Online Strategies for Stimulating Learner Engagement

Online Strategies for Stimulating Learner Engagement

Lynne Orr (William Paterson University, USA & Walden University, USA), Linda Weekley (Walden University, USA), Sharon C. Little (Walden University, USA) and Robert P. Hogan (Walden University, USA)
DOI: 10.4018/978-1-7998-5074-8.ch009

Abstract

Active student engagement in online classes is an important component of retention, pass rates, and student satisfaction. Although online class enrollment has grown steadily over the past several years, student retention is 8% less compared to on-campus courses. Synchronous instructional strategies can encourage online student engagement. In this chapter, the reader will gain an understanding of the benefits of online student engagement as described by three professors using synchronous strategies in their online courses. The increasing global demand for job training, professional development, and affordable education can only be met with online programs. However, asynchronous delivery fails to develop social skills and analytical thinking. The chapter describes innovative, cost effective synchronous approaches, and concludes with suggestions for further research to improve online student success.
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The Importance Of Student Engagement

Academic and social engagement are two aspects of student engagement. Academic engagement relates to active learning or ‘deep’ learning (Thomas, 2012). Social engagement pertains to creating a sense of belonging which provides the student with informal support. When students are academically and socially engaged, their feelings of belongingness increase, and active learning is supported, leading to academic success.

Learner Engagement with Online Courses

Kivlighan et al. (2018) noted that academic success and retention rates continue to be a problem. Cachero-Gonzalez, Medina-Rivilla, Dominguez-Garrido, and Medina-Dominguez (2019) described online learner engagement as the amount of time learners spend on synchronous educational activities. Kucuk & Richardson, 2019 included facilitating discussions and direct instruction as an essential part of course design. Online social presence and open communication in the online classroom leads to group cohesion and emotional expression. Kozan (2016) described cognitive presence as the extent to which the online learner can construct meaning of the material presented. He also suggested that when cognitive presence is central to the student learning process, social engagement will increase.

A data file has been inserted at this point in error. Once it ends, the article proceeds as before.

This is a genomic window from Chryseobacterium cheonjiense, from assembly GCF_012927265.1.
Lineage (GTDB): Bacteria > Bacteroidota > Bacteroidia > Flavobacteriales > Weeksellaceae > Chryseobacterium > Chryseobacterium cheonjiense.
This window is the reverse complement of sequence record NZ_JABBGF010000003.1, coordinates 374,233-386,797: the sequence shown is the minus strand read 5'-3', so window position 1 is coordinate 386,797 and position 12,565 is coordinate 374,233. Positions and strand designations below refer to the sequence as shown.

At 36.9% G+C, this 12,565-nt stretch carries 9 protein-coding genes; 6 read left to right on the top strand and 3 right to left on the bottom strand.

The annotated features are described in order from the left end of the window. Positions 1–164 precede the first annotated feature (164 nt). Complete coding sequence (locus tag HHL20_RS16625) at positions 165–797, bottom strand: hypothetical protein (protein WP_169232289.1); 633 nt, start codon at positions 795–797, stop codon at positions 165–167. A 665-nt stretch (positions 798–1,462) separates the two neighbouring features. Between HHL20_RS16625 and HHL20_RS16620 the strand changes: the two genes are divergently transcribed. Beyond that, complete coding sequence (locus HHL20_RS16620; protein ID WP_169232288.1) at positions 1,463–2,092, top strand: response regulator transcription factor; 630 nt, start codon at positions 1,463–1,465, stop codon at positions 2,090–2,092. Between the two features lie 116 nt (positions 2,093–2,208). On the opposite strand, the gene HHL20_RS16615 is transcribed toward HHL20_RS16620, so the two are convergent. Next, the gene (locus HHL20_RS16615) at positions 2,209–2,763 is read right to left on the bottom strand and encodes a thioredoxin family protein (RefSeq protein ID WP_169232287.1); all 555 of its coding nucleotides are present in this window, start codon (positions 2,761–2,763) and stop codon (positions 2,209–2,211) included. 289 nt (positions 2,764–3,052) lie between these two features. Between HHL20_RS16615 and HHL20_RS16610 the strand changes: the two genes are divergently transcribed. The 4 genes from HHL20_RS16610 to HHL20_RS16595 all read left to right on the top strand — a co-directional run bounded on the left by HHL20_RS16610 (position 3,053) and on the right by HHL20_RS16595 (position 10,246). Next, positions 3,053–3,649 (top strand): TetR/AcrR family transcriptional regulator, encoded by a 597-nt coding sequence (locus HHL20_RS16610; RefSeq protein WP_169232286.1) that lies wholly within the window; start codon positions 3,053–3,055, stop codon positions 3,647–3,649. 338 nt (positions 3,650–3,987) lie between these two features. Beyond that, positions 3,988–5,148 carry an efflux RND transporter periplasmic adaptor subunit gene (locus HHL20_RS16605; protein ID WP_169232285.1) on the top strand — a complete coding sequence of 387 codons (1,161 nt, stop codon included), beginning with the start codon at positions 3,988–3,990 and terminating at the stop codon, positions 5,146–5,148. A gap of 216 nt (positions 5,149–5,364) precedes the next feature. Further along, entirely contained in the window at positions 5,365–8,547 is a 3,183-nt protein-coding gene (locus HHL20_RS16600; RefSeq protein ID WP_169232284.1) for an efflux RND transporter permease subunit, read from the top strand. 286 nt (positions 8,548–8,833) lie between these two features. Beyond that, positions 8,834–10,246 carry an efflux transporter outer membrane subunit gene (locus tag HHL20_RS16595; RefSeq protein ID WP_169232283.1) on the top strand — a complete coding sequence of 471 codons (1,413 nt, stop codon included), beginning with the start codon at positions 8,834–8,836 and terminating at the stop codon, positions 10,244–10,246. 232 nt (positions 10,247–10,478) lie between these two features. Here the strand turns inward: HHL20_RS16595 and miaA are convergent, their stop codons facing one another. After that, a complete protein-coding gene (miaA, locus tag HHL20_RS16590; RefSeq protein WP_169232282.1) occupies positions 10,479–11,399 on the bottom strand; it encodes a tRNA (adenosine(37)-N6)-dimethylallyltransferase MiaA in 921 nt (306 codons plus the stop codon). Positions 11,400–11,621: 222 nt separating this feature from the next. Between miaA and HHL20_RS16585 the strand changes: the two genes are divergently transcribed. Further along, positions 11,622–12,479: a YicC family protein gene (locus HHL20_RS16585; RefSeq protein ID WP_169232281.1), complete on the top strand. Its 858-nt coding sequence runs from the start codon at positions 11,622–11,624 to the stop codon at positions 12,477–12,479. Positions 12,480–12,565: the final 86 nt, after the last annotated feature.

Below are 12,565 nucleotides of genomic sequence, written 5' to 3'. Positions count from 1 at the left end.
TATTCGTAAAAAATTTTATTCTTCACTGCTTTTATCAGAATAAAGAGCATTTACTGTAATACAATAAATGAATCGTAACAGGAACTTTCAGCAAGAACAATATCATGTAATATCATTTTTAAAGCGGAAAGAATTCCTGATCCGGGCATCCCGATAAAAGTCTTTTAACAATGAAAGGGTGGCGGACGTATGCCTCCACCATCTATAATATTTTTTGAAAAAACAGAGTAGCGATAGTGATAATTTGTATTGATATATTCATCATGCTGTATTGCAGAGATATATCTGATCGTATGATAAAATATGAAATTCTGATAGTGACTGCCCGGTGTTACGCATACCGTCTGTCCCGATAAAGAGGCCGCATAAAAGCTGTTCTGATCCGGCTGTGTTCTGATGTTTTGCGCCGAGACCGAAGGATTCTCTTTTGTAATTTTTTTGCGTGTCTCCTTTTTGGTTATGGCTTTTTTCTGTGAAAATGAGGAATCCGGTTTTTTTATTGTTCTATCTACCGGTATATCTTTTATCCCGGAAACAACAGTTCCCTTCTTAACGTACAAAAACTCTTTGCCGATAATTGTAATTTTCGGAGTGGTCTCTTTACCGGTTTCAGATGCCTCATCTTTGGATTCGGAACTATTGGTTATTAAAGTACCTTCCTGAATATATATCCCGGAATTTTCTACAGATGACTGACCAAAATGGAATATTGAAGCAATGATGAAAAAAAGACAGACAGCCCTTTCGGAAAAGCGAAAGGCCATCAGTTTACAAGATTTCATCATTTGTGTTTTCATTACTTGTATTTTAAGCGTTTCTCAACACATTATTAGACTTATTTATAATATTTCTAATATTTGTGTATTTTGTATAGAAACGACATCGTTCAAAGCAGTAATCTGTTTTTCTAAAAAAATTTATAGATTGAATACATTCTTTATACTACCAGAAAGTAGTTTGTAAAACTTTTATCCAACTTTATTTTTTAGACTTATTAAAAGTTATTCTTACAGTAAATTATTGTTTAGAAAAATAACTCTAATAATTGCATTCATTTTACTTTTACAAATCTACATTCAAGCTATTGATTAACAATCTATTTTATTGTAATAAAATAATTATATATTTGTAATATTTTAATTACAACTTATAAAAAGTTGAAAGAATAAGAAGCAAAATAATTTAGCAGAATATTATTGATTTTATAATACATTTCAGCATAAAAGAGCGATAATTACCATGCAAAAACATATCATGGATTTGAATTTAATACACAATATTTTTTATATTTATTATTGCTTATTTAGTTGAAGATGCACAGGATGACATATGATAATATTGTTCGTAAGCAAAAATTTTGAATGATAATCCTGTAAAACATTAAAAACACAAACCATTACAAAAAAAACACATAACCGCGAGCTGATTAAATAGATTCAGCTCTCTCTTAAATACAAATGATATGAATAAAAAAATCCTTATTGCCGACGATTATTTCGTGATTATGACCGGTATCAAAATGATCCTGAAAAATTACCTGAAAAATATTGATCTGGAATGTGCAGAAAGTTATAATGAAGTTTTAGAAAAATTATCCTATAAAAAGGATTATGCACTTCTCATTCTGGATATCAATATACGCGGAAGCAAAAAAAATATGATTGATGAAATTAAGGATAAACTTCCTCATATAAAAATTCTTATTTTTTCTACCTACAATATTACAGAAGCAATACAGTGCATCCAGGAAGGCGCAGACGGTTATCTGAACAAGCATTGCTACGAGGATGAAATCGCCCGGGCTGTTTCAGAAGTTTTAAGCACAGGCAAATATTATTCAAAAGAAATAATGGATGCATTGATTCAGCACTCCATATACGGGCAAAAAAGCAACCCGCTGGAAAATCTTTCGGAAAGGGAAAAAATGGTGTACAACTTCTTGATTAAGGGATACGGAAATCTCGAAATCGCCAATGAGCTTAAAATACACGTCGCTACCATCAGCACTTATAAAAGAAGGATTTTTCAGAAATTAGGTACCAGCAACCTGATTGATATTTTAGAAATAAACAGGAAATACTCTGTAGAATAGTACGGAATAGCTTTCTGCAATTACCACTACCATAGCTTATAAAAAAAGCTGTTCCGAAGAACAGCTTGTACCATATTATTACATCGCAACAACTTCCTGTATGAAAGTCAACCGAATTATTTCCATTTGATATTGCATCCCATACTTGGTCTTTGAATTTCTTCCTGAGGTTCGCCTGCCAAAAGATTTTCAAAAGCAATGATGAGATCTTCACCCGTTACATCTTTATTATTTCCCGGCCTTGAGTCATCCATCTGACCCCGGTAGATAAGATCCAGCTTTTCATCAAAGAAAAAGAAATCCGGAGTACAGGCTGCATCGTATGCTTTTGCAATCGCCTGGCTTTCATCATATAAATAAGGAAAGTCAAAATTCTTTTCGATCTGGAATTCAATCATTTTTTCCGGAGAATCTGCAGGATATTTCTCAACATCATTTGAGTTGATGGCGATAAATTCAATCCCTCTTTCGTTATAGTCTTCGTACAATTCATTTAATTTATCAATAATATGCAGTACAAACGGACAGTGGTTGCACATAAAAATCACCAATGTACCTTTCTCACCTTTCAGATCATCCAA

Charbonneau-Gowdy and Chavez (2019), who conducted a longitudinal study investigating learners’ social engagement in blended learning, stated that real learning is a prerogative, which leads to an engaged learner. The researchers added that real learning is characterized by active engagement in social construction of knowledge, critical thinking, and increased self-directedness. Thus, real learning and learner engagement may improve learner satisfaction and course and program retention.

Key Terms in this Chapter

Belongingness: When a college student feels, they are part of a class, program, or university.

Instructional Strategies for Online Teaching and Learning: The process of implementing instructional strategies through distance education.

Distance Learning: When a student participates in learning from a distance, not face-to-face.

Online Instructional Strategies: Teaching methods used in distance education.

Academic Performance: Student academic success, usually measured by GPA.

Graduate Online Learning: Students who participate in an advanced degree beyond a bachelor’s degree and attend the program through distance learning.

Learner Engagement: Involves a student who feels connected with the learning process, content, faculty, and peers.

College Retention: A measure which includes the number of students who continue their education towards degree completion.

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